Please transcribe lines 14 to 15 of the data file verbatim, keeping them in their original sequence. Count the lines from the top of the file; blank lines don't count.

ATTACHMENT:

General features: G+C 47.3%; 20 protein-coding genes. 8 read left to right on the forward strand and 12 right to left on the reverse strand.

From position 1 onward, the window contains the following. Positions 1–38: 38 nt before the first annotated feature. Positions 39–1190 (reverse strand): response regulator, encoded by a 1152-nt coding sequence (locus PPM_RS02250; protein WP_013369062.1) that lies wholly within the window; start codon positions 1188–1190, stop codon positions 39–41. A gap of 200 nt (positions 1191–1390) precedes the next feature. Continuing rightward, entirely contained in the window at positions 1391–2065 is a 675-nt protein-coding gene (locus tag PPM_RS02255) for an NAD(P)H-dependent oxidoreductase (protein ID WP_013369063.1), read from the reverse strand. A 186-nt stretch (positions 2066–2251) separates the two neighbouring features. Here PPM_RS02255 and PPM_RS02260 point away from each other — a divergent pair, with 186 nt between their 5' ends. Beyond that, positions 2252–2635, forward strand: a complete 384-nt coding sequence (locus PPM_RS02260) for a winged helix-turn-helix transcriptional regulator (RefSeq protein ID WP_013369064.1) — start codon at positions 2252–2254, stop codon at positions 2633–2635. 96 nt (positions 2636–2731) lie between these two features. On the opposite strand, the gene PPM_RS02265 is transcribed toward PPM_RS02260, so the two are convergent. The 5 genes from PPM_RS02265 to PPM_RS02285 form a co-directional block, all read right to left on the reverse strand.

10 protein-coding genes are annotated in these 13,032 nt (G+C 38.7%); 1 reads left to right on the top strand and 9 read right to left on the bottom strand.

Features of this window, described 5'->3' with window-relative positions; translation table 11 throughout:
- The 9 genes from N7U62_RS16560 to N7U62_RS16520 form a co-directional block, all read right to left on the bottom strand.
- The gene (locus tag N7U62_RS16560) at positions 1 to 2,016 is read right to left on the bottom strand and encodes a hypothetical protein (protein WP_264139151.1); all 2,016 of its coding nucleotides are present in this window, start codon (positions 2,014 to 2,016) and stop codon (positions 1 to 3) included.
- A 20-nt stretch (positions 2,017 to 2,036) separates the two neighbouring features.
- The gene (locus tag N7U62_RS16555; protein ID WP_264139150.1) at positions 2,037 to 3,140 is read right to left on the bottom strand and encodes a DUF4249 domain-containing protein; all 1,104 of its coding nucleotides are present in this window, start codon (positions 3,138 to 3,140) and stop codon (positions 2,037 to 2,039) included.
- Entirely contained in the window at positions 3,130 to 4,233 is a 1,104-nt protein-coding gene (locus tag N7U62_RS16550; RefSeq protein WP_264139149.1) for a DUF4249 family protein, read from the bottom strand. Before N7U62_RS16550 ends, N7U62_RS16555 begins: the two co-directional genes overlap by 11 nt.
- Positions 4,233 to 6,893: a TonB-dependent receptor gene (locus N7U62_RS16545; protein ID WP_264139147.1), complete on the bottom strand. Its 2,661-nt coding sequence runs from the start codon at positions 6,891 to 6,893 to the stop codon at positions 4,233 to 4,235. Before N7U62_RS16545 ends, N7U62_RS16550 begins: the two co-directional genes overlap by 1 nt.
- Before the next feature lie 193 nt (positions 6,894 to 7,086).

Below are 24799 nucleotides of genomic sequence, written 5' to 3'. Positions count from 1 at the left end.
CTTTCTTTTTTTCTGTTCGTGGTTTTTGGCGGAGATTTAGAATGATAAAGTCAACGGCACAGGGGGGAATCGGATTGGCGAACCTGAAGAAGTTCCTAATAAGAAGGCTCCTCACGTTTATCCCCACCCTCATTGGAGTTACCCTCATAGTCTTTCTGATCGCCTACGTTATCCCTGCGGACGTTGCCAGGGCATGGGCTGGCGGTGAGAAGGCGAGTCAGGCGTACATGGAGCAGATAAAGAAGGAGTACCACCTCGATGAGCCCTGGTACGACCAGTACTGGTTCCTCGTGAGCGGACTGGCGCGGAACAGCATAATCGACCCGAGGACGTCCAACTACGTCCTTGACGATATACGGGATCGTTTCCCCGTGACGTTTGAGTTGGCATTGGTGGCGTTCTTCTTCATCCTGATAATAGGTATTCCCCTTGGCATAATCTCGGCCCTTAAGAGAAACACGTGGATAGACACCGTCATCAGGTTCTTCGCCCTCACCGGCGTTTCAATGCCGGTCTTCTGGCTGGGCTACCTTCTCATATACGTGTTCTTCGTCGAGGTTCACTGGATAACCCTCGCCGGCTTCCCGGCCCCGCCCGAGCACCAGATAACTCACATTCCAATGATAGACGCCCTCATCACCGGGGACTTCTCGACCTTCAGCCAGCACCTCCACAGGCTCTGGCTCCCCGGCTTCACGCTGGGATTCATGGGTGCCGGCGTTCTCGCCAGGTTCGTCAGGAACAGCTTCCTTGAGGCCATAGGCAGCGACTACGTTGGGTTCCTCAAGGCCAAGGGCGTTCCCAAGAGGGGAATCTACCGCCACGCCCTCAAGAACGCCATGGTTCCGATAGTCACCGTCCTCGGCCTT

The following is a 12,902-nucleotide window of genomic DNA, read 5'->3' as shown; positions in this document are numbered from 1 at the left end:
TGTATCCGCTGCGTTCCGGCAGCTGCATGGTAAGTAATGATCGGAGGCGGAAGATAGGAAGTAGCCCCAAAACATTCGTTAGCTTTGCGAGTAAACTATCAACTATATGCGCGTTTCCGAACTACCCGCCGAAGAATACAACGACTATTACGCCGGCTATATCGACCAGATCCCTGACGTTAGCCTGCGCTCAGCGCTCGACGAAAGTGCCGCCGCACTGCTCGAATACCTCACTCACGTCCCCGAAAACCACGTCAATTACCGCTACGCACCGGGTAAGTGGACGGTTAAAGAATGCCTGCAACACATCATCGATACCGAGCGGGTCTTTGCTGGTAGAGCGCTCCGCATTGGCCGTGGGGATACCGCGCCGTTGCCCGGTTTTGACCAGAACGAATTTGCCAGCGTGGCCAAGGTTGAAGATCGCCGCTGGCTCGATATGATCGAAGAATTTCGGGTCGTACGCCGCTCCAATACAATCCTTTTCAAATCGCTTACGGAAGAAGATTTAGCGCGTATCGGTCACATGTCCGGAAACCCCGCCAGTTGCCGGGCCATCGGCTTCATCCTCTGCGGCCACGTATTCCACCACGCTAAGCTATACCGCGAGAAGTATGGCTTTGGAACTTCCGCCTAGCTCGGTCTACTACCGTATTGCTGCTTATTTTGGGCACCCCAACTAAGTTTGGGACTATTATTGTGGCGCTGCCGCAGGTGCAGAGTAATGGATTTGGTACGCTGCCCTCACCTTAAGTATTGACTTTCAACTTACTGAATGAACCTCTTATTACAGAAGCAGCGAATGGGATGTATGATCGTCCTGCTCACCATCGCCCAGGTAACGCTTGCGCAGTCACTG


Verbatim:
The following is a 12,902-nucleotide window of genomic DNA, read 5'->3' as shown; positions in this document are numbered from 1 at the left end:
TGTATCCGCTGCGTTCCGGCAGCTGCATGGTAAGTAATGATCGGAGGCGGAAGATAGGAAGTAGCCCCAAAACATTCGTTAGCTTTGCGAGTAAACTATCAACTATATGCGCGTTTCCGAACTACCCGCCGAAGAATACAACGACTATTACGCCGGCTATATCGACCAGATCCCTGACGTTAGCCTGCGCTCAGCGCTCGACGAAAGTGCCGCCGCACTGCTCGAATACCTCACTCACGTCCCCGAAAACCACGTCAATTACCGCTACGCACCGGGTAAGTGGACGGTTAAAGAATGCCTGCAACACATCATCGATACCGAGCGGGTCTTTGCTGGTAGAGCGCTCCGCATTGGCCGTGGGGATACCGCGCCGTTGCCCGGTTTTGACCAGAACGAATTTGCCAGCGTGGCCAAGGTTGAAGATCGCCGCTGGCTCGATATGATCGAAGAATTTCGGGTCGTACGCCGCTCCAATACAATCCTTTTCAAATCGCTTACGGAAGAAGATTTAGCGCGTATCGGTCACATGTCCGGAAACCCCGCCAGTTGCCGGGCCATCGGCTTCATCCTCTGCGGCCACGTATTCCACCACGCTAAGCTATACCGCGAGAAGTATGGCTTTGGAACTTCCGCCTAGCTCGGTCTACTACCGTATTGCTGCTTATTTTGGGCACCCCAACTAAGTTTGGGACTATTATTGTGGCGCTGCCGCAGGTGCAGAGTAATGGATTTGGTACGCTGCCCTCACCTTAAGTATTGACTTTCAACTTACTGAATGAACCTCTTATTACAGAAGCAGCGAATGGGATGTATGATCGTCCTGCTCACCATCGCCCAGGTAACGCTTGCGCAGTCACTG